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Mr. Sheen has been given a Get Out of Jail Free card while Ms. Lohan seems destined to spend more time behind bars than drinking in them.

Why Are Lindsay Lohan and Charlie Sheen Treated So Differently?

I have been watching the reaction to Charlie Sheen’s recent escapade at the Plaza Hotel here in New York City, and I am only surprised by one thing: how come the press treats him differently than someone like Lindsay Lohan, who seems to be constantly vilified in the media?

Of course, this is a rhetorical question, ladies and gentlemen. The reason is obvious: gender plays a decidedly important role in this sort of star-behaving-badly routine. If Lindsay does something like this, we are told she is something lower than a crack whore. If Charlie does the same or a similar thing, he’s a Hollywood bad boy and he’s just being Charlie Sheen.

In my mind this is an injustice to both parties. It is obvious that they both need considerable help. Lindsay is an addict and that is forever. The judge in LA tried to make that clear to her, but we can only wonder if the message sank in. Still, there is no denying that Charlie is also an addict. Though there is a disparity in their ages and genders, in the end the message is clear: a drug addict needs assistance now and for the rest of his or her life.

One of the things that escapes people who seem not to care about plastering Lindsay’s picture on magazine covers and newspaper front pages is this: she is someone’s little girl. There is truth in the fact that no matter what problems her parents may have had—legal or otherwise—this is still their daughter. At 24 she is still rather young, with hopefully a whole life and career ahead of her. It is especially cruel to portray this young woman so negatively, to make her out as such a terrible character: you would think she was as despicable as a serial killer.

Charlie is also someone’s son. His father (Martin Sheen, an actor I’ve always admired) and mother see him as their little boy. But all too often it is the attitude of parents as well as the media that “boys will be boys.” We can see how that has helped other celebrity children of the same gender: Gary Coleman, Corey Haim, and Michael Jackson to name a few. There is nothing so sad and so savagely covered as child celebrity burnout, but someone like Charlie Sheen has been given a pass for the most part. In fact, his whole television show is kind of like a joke based on his real life exploits. He’s made lots of money on this image and this latest incident only capitalizes on that.

The problem here is that Charlie seems to be given a free ride every time he does something wrong. The press almost laughs about his last encounter, writes it off as Charlie being Charlie, and the story ends with everyone laughing. The Lindsay story is quite different. The tabloids are hard on her, and so are the TV magazines and jabbering pundits on talk shows. Everyone is out to exploit Lindsay and stop Lindsay and condemn Lindsay, but I don’t hear anything about saving her.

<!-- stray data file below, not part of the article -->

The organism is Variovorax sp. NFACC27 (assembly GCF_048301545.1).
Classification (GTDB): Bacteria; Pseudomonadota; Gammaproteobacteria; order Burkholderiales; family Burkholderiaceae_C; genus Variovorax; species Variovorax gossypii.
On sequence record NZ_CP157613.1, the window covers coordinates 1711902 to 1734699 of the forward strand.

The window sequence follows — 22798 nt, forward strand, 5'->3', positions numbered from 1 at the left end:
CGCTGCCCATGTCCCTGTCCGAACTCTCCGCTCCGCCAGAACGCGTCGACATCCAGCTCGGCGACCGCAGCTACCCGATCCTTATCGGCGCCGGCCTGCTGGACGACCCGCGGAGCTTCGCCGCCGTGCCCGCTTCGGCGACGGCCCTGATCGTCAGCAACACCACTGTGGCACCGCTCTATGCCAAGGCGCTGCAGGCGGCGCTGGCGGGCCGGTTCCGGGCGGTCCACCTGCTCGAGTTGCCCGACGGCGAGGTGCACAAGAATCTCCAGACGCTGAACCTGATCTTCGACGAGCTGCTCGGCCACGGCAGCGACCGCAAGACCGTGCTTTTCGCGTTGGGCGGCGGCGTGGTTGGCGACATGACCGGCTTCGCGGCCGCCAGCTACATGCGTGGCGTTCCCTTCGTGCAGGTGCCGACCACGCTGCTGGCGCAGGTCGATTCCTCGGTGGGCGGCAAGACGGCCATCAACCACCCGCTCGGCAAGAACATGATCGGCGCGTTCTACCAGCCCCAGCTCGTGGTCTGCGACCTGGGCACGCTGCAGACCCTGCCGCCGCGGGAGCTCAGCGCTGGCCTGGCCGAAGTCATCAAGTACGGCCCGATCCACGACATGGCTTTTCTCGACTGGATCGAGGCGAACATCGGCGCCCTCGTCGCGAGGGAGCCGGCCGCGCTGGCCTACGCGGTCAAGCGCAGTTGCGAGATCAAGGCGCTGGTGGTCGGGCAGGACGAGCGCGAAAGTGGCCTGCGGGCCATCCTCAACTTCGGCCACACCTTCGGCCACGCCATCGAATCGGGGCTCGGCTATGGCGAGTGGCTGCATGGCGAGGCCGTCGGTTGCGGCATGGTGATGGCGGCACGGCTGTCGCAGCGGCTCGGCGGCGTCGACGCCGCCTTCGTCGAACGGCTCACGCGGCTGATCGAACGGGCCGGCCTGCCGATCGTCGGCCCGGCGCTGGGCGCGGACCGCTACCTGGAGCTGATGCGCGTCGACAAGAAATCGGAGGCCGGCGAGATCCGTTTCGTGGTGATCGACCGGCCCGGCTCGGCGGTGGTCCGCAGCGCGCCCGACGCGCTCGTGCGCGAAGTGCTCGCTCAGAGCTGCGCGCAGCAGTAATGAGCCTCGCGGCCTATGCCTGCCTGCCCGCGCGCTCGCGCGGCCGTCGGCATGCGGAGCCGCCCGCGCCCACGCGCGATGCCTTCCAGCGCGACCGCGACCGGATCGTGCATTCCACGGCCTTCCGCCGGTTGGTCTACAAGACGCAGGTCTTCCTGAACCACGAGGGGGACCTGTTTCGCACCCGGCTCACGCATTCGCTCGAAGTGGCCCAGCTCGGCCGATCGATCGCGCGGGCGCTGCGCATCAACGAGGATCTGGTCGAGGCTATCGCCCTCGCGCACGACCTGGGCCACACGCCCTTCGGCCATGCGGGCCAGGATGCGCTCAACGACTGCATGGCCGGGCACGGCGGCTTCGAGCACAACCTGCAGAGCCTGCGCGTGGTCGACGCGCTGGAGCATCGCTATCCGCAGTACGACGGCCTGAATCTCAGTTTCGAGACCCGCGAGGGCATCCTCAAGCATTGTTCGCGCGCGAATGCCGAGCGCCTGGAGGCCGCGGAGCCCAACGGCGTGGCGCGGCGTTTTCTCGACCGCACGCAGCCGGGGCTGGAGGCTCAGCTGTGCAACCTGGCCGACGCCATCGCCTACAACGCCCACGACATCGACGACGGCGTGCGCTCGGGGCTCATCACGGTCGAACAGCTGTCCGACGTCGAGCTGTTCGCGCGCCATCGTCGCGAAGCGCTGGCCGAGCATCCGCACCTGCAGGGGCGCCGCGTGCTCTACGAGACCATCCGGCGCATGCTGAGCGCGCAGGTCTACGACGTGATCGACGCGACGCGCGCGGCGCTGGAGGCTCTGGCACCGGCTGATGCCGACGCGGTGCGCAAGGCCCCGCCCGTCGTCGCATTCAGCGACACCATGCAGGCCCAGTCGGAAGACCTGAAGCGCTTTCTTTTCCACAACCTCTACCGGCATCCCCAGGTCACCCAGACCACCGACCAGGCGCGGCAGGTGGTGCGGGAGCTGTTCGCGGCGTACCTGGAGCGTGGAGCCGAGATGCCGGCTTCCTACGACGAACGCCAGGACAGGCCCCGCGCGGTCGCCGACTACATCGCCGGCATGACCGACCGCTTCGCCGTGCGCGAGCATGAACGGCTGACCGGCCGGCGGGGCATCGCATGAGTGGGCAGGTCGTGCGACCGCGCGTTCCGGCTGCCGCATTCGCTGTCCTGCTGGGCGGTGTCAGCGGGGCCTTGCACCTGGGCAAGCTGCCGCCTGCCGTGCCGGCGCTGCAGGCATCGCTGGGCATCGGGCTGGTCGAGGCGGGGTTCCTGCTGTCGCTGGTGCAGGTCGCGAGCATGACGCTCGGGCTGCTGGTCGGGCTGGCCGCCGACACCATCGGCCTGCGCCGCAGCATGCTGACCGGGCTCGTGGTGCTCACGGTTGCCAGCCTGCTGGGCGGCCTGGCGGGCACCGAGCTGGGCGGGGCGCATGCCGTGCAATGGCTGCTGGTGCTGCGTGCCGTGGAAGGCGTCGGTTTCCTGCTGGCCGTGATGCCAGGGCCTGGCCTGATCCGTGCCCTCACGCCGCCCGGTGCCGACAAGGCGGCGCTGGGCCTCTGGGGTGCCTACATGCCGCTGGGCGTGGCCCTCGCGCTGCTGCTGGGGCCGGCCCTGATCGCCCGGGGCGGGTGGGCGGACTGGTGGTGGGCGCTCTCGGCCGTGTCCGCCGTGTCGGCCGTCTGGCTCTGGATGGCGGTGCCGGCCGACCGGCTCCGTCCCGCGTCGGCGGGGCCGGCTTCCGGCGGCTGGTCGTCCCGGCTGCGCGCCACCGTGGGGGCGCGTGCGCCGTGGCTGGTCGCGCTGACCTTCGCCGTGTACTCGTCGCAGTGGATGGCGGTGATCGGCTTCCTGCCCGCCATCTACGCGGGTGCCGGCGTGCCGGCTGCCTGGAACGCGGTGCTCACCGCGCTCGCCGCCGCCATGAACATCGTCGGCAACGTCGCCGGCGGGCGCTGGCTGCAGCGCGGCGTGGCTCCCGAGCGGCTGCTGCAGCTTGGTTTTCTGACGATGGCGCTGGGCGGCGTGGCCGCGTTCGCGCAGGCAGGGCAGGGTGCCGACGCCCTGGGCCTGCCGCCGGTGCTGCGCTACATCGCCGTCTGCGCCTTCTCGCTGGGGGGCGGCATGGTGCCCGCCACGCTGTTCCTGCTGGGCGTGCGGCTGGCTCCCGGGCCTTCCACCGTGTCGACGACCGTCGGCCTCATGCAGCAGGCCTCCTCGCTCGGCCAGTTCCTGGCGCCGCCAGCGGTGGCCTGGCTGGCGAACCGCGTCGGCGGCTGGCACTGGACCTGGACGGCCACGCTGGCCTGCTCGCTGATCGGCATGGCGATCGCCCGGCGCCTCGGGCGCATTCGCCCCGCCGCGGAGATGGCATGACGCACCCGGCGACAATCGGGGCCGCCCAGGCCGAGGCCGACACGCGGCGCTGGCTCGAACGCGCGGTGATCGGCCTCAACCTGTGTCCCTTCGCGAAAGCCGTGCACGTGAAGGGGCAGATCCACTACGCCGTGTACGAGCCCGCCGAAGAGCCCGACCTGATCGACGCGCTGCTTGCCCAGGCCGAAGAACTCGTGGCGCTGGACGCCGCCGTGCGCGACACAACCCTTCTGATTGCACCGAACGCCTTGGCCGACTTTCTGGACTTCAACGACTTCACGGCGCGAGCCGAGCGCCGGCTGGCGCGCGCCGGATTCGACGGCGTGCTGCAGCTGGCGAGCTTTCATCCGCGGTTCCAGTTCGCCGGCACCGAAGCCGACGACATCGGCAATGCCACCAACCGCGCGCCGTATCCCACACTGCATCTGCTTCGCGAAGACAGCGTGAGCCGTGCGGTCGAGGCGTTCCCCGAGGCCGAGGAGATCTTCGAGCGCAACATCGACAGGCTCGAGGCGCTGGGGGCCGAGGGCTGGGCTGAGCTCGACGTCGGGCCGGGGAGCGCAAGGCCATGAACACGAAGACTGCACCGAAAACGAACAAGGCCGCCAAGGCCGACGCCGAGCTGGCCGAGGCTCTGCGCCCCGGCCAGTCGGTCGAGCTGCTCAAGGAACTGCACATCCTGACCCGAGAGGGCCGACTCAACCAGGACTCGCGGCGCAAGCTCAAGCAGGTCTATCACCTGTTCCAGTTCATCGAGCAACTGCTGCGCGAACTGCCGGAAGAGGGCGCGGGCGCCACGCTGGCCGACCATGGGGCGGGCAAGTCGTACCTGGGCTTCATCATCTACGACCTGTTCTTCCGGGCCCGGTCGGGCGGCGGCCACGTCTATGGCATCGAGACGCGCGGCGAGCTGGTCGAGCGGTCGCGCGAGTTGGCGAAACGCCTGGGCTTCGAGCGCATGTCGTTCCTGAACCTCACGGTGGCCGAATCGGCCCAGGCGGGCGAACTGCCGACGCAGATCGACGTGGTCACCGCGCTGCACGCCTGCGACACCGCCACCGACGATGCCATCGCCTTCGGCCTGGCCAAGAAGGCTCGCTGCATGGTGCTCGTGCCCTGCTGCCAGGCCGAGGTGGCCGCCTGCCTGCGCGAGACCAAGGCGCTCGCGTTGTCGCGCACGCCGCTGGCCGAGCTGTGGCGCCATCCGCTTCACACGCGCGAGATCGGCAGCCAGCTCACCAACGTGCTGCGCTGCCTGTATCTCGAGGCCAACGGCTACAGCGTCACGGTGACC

Lindsay Lohan and Charlie Sheen are victims of many things but most especially of their own poor judgment; however, Mr. Sheen has been given a Get Out of Jail Free card while Ms. Lohan seems destined to spend more time behind bars than drinking in them. Whether or not anyone wants to admit it, everyone from the judge to the reporters to the people watching their TV sets has been too hard on her, mostly because she is a female. This is not only wrong; it is totally unacceptable.

Americans should wake up. We don’t want famous people, either male or female, to become so lost in drugs that they spiral out of control or eventually lose the battle and their lives. What has happened to Lindsay Lohan is deadly serious; what has happened to Charlie Sheen is also and is not at all funny. Are we ready to change our perceptions? Or is the laughter we’re hearing just an inside joke on us all?

About Victor Lana

Victor Lana's stories, articles, and poems have been published in literary magazines and online. His books 'A Death in Prague' (2002), 'Move' (2003), 'The Savage Quiet September Sun: A Collection of 9/11 Stories' (2005), and 'Like a Passing Shadow' (2009) are available in print, online, and as e-books. His latest books 'Heartbeat and Other Poems,' 'If the Fates Allow: New York Christmas Stories,' 'Garden of Ghosts,' and 'Flashes in the Pan' are available exclusively on Amazon. He has won the National Arts Club Award for Poetry, but has concentrated on writing mostly fiction and non-fiction prose in recent years. He has worked as a faculty advisor to school literary magazines and enjoys the creative process as a writer, editor, and collaborator. He has been with 'Blogcritics Magazine' since July 2005 and has written well over 500 articles; previously co-head sports editor, he now is a Culture and Society editor. Having traveled extensively, Victor has visited six continents and intends to get to Antarctica someday where he figures a few ideas for new stories await him.

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